The NUA rule, which only applies in the case of a qualifying lump-sum distribution, taxes the plan trustee's basis as ordinary income and defers taxation of the NUA until an actual sale of the employer's stock occurs. At that time, NUA is taxed at long-term capital gains rates.

Because the distributions of employer stock were partial distributions, the employees who applied for the rulings were required to pay income taxes on the entire fair market value (FMV) of stock distributed to them from the plan at ordinary income tax rates.

The employees learned that the advice they received was in error, but that was after the 60-day rollover period had expired. They applied for relief under IRC Section 402(c)(3)(B).

The Service declined to waive the rollover requirement, noting that, while the taxpayers were misinformed about the tax effect of the distributions of employer stock that they requested and received, they had no intention to make rollovers when the distribution of employer stock occurred. Instead, they intended to pay income taxes at favorable rates and keep the after-tax proceeds outside of an IRA. It's tragic that reliance on a summary plan description and an ill-qualified advisor led to irreversible disaster.


PLR 200615032 is yet another instance in which the IRS will permit a surviving spouse to execute a rollover to her IRA, even though the IRA of the deceased spouse named a trust as beneficiary. The key to this and other similar rulings is that the surviving spouse held rights that added up to an unrestricted right to withdraw the IRA. In this case, the spouse, acting as trustee, could allocate the IRA to herself, as beneficiary of the trust.

Obtaining PLRs is costly. The lengthy process (often one year or more) causes delay in estate-and-trust administration. And there are overwhelming numbers of similar rulings. Therefore, authoritative guidance would be helpful, particularly if it addresses circumstances in which the surviving spouse is regarded as the “true” beneficiary for tax purposes, even though an estate or trust is the named beneficiary of an IRA or other retirement plan.

The IRS broke new ground in PLRs 200616030, 200616040 and 200616041 by recognizing a court order that reformed an IRA beneficiary form. These three rulings relate to the same situation.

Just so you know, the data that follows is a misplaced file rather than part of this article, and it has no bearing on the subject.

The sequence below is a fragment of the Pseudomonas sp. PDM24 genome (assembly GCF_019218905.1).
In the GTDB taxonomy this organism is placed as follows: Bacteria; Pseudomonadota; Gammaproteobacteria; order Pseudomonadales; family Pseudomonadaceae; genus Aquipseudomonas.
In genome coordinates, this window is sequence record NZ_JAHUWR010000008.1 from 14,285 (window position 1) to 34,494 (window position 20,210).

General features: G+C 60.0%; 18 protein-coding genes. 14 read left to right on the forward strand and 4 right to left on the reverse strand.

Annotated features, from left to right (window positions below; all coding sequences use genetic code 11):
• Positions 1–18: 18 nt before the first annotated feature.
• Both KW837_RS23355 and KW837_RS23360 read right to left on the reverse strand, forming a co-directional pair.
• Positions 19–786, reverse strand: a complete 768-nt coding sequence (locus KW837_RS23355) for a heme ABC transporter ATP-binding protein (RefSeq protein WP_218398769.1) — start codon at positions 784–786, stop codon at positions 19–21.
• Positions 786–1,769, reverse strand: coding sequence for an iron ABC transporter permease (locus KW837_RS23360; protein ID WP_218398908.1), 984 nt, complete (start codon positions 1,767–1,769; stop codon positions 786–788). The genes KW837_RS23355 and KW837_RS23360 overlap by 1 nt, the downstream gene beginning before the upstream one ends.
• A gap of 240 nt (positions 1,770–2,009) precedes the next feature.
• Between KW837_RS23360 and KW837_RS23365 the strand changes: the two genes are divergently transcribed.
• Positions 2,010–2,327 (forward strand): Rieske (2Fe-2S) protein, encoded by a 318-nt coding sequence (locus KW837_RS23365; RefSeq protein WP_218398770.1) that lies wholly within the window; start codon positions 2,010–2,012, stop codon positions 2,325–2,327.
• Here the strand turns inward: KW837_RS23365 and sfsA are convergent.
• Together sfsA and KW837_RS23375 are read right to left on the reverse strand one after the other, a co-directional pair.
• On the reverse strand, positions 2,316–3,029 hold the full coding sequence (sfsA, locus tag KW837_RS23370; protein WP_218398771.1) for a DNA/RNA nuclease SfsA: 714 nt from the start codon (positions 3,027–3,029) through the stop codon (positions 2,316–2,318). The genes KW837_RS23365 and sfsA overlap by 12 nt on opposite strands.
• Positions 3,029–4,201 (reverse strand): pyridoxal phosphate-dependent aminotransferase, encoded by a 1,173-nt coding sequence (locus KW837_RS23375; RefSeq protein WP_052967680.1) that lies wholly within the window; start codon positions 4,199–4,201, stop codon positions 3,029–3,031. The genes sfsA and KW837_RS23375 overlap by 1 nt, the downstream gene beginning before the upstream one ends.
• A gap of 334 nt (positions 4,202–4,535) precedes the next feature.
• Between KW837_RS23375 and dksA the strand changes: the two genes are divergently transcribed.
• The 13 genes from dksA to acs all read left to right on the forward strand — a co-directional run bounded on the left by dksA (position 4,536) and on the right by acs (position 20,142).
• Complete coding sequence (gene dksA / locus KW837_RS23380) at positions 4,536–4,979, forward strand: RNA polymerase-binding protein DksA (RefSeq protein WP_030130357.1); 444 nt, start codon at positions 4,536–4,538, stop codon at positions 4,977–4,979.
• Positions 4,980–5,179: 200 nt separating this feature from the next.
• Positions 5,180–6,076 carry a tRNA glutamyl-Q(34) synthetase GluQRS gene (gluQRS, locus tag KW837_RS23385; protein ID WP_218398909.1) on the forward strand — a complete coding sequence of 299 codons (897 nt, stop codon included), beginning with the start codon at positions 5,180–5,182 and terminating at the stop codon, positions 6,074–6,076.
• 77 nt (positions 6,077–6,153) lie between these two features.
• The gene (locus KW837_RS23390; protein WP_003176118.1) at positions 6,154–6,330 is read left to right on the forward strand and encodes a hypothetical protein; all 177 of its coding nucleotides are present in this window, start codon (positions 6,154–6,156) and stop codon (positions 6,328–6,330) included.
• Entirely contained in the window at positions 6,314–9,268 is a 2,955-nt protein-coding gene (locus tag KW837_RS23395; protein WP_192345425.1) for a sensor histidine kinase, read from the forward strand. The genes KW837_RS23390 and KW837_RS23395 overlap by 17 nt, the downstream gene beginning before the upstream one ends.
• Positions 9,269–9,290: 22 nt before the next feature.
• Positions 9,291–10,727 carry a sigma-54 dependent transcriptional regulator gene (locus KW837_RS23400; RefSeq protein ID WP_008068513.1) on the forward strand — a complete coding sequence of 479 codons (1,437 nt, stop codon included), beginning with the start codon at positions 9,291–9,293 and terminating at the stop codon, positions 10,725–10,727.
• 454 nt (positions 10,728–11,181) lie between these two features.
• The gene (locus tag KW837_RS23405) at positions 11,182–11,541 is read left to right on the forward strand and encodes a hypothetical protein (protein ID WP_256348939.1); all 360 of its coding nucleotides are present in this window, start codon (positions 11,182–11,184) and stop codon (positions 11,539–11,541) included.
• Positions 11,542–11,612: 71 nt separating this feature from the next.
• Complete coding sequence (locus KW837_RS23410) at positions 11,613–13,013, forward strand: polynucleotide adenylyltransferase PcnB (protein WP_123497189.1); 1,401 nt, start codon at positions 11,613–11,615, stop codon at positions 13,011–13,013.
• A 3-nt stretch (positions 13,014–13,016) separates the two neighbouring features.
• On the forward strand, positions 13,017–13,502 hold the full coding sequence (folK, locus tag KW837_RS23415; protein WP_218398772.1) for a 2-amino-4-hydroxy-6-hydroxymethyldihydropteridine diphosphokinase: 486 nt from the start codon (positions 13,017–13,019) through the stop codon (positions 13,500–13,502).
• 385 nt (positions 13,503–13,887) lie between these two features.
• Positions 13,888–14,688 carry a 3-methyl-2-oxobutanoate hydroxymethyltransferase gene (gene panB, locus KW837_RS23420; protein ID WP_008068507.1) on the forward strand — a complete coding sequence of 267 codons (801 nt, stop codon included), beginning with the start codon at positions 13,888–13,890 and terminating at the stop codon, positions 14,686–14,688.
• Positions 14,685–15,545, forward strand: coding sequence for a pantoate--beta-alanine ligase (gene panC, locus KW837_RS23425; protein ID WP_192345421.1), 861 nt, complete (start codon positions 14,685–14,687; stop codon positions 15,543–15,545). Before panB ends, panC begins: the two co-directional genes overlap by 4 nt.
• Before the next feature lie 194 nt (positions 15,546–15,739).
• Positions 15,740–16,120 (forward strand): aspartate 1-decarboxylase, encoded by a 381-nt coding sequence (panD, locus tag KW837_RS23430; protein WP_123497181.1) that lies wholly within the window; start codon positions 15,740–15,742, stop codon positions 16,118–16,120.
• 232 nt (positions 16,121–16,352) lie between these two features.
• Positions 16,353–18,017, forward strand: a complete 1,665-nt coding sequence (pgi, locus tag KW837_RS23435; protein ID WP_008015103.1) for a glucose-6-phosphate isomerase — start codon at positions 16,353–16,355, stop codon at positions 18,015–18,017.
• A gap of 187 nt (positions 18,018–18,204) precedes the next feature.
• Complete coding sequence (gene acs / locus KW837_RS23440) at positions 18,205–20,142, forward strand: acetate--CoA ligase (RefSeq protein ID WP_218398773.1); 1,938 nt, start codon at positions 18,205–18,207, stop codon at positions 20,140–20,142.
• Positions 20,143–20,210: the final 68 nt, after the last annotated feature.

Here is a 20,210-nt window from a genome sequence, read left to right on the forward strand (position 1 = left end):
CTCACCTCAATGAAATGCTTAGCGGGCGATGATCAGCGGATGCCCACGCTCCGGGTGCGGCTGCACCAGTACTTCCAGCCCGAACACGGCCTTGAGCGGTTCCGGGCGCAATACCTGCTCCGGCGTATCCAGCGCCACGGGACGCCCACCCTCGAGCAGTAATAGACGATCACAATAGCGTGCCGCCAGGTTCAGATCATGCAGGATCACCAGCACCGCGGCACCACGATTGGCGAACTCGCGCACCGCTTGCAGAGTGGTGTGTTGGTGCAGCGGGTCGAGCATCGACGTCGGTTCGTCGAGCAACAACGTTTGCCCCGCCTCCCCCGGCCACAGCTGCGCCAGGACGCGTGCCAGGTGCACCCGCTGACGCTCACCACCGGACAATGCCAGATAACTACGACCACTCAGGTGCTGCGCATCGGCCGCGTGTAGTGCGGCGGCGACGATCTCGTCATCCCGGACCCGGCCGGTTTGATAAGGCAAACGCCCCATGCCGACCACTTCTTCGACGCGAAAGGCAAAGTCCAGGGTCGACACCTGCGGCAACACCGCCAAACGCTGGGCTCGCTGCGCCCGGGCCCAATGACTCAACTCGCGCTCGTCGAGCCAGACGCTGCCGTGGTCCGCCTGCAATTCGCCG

Through failure to execute written instructions, a new IRA set up to receive the funds in an old IRA did not list the IRA owner's daughters as contingent beneficiaries. The IRA owner's wife was the primary beneficiary. The IRA owner died, making his wife the beneficiary. The wife died shortly thereafter, and the wife's estate became the IRA beneficiary. The daughters sought a court order reforming the IRA beneficiary form to conform to the IRA owner's intentions, as evidenced by his written instructions. The employee of the IRA custodian, who received those instructions and failed to execute them in full, provided a statement owning up to the mistake. The court issued its order nunc pro tunc, so that the reformation was effective as though the IRA beneficiary form had been filled out correctly.

One of the daughters, in her capacity as executor of the wife's estate, exec uted a qualified disclaimer of the wife's interest. As the daughters were the alternate beneficiaries under the reformed IRA beneficiary form, the effect of the disclaimer was to make them the only beneficiaries.

The IRS permitted the daughters to transfer the IRA to two new IRAs, and stretch out the IRA distributions over the life expectancy of the oldest daughter.

Note that each daughter might have been able to use her own life expectancy, but apparently neither asked the IRS that question. They only asked whether they could use the life expectancy of the oldest daughter to pay RMDs. The IRS answered in the affirmative.


  1. Revenue Ruling 2000-2, 2000-1 C.B. 305 was modified and superseded.
  2. See Uniform Principal and Income Act (UPIA), Section 409.
  3. See Internal Revenue Code Section 401(a)(9) and related regulations.
  4. Pension Protection Act of 2006 (PPA), P.L. 109-280, Aug. 17, 2006, Section 829.
  5. Tax Increase Prevention and Reconciliation Act of 2005 (TIPRA), pp. 109-222, May 19, 2006, Section 512.
  6. PPA Section 824.
  7. Ibid., Section 1201.
  8. Ibid., Section 830.
  9. Ibid., Section 811.
  10. Ibid., Section 822.
  11. Ibid., Section 827.
  12. Ibid., Section 828.
  13. See PLR 9808043, 9524020, 9608036 and 9623056.